By Joel Warner
By Michael Roberts
By Alan Prendergast
By Michael Roberts
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By Patricia Calhoun
By William Breathes
I'm sitting in the snow at the top of the half-pipe at Eldora, watching Chris Pappas ride down. The eighteen-year-old boys around me stop doing whatever they're doing and stare down into the pipe. They all know who Chris is, and it's commonly accepted that on some level, he has superhuman powers. It is a well-known fact, for instance, that he can take any group of snowboarders, of any level, and push them far beyond where they, or anyone else, expects them to be. (I've taken several lessons with Chris myself, and if he hasn't made me actually rip, I at least feel like one who might have ripped -- which, at my age, is a miracle.)
Chris has been a snowboarder since the dawn of the sport. Unlike other living dinosaurs, he is still competing, sometimes successfully.
In January, I opened Snowboarder magazine and saw that Colorado's Snowboarder of the Month was "definitely Chris Pappas." Despite "Pappy's" advanced age -- he's 36 -- he was "still the ruler," having placed in the top ten at something called "the Vegetative" in Oregon.
"Oh, it raises money to reforest some mountain," Chris later explains. "But it's just a half-pipe thing. I did well, too. I was kinda surprised. I'm just trying to keep up, you know?"
This was not just flattering but handy, as Chris is the kind of guy who's always trying to scrounge together $500 so he can go halfway across the country to compete in a half-pipe somewhere, or have his picture taken by a photographer who may get his image into a glossy magazine, or coach some young hopeful who doesn't happen to live within a thousand miles of Nederland. This is why he works at Eldora: More serious teaching jobs do not allow instructors to disappear on a whim to pursue fifteen-year-old dreams of grandeur.
"We give him a very flexible schedule, so he can take off when he wants to," says Eldora's snowboard supervisor, Wendy Gould. "No one asks any different of him, and it's worth it to us, because he's very specific and very patient. We even got a call from Steamboat this year asking if they could borrow him to train their staff. I think they also wanted to know if what they'd heard about him could possibly be true."
Although Gould gave Chris the message, she's not sure if he ever called Steamboat, much less accepted their offer. Something else might have come up, and besides, the corporate thing at Steamboat might have grated on Chris. "I bet," she laughs. "He has a bit of a problem conforming to Eldora's grooming standards. The men have to shave every single day or they will be fined or sent home."
I find this amusing. In the six or seven times I've ridden with Chris, he did not show any signs of having shaved, bathed or even slept.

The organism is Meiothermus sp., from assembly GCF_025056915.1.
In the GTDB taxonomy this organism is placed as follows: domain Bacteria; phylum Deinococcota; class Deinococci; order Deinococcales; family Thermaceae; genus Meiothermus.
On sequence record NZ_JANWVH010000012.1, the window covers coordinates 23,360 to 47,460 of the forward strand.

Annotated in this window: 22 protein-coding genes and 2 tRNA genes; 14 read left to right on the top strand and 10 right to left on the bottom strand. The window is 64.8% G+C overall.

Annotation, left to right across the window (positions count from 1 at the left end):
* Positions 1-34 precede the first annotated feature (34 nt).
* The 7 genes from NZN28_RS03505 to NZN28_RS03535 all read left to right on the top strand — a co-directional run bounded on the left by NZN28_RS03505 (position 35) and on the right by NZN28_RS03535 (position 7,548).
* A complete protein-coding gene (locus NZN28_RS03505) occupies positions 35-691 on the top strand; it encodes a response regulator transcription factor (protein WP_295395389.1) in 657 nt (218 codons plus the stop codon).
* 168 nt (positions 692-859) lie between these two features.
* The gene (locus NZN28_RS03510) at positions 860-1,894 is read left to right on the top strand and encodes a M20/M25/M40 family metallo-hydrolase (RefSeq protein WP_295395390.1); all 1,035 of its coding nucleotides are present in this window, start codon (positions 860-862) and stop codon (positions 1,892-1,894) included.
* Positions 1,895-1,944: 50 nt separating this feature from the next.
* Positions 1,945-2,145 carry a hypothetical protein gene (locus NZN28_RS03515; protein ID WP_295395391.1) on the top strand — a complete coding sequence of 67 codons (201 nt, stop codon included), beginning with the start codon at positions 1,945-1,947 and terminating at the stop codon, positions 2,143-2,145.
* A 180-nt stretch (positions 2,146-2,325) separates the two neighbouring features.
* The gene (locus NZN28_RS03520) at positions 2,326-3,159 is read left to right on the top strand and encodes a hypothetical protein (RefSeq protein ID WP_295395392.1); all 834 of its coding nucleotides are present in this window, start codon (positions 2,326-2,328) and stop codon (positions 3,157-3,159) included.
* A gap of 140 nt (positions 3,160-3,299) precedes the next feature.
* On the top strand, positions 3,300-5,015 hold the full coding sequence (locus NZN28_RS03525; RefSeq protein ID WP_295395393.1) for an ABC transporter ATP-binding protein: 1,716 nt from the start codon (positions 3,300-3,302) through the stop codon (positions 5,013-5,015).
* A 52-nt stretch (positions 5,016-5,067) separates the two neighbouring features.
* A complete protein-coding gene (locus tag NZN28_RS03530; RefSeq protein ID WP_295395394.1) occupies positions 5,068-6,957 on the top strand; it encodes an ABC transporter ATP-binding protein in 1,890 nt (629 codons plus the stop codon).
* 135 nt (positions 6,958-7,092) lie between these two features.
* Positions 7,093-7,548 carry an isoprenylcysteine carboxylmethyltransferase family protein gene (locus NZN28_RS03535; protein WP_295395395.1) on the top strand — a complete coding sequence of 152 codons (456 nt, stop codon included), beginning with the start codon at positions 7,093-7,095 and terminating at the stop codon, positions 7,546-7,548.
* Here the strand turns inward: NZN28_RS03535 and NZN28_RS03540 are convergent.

"So we cover for him," Gould says, "because he's the best. He's trained me, and he expects me to do what he teaches me 100 percent of the time. When I don't, he gets mad, and I suck up to him and he takes me back, and there's no one who can ride like him. His carving technique is more advanced than most people in the country. So what if he's a thirteen-year-old skateboarder in a 36-year-old body?"
I watch him fly off the edges of the groomed snow, a small man, like a gymnast who has slipped his moorings and flown off into the blue sky. Then I realize he is signaling me to follow him, which I do, swallowing my pride, careening back and forth in a way that feels daringly out of control but clearly looks ludicrous, as I can tell by the faces of other eighteen-year-olds at the bottom of the pipe. I don't hear whatever they've been saying about me, but Chris does.
"Hey, shut up, you little punks," he says.
"Hey, fuck you," one of them says back at him. "Fuck you, old man."
Chris's Boulder double-wide is littered with three things: the toys that have carried his daughter Madison -- who now lives in California, but visits -- from birth to seven; a collection of historic snowboards; and a two-foot-high stack of paper documenting his life thus far. Among the papers are dozens of snowboard magazines, from glossy to zine, in which Chris appears, usually in a photograph taken from far away as he does some rad trick; there are also family snapshots of him and his ten brothers and sisters, of whom he is second youngest. The stack of papers also includes family news, written and disseminated through the large Pappas family by Chris's mother, Charlene. At some point after Chris left home, she must have purged her own files of all his official documents -- they're now all part of his stack.
Surrounded by Snurfers and Wintersticks, we read pages from his life and listen to classical music on KCFR. Chris pulls out a Boulder Valley Public Schools psychologist's report from 1978, his ninth-grade year: "He is of above-average intelligence, but seems young for his age. His statements are marked by hollow, anxious bravado. He spoke compulsively of becoming an expert in high-risk activities such as race-car driving, motorcycle racing and skateboarding."